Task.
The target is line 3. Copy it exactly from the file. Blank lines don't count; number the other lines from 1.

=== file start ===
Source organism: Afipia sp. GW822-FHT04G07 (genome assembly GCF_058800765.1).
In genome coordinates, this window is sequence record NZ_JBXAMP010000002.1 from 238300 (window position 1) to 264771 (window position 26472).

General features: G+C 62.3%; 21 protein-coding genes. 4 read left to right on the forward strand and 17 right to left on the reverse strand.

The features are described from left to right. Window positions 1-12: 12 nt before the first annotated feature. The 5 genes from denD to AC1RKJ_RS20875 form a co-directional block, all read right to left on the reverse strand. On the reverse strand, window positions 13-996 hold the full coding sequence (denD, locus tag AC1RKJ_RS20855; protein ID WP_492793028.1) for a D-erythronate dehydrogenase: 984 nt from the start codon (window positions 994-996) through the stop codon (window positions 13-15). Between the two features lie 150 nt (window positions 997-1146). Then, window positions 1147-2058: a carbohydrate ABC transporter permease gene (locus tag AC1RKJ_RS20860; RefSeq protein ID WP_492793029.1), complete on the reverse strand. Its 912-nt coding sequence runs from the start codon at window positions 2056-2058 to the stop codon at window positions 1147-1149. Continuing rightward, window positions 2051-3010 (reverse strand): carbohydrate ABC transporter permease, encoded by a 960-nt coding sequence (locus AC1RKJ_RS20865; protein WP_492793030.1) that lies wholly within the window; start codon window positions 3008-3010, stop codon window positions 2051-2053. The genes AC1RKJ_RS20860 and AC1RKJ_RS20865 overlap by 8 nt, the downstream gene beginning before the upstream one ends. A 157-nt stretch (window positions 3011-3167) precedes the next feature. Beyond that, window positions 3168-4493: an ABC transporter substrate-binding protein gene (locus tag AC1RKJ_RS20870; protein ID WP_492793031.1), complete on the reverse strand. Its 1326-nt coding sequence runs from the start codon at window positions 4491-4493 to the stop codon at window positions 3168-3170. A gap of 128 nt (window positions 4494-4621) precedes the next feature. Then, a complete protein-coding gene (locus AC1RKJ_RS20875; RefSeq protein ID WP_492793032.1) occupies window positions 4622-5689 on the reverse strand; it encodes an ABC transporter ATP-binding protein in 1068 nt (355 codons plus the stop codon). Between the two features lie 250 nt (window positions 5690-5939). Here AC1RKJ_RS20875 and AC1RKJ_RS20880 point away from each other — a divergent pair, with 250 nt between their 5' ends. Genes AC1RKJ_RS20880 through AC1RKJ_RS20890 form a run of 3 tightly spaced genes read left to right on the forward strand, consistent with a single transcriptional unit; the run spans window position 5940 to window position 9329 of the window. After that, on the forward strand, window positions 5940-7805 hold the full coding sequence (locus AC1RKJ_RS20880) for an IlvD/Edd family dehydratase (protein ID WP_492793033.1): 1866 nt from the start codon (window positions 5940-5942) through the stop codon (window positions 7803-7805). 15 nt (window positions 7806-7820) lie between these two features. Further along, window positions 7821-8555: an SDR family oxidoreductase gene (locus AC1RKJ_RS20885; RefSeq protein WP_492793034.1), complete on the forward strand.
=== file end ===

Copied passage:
General features: G+C 62.3%; 21 protein-coding genes. 4 read left to right on the forward strand and 17 right to left on the reverse strand.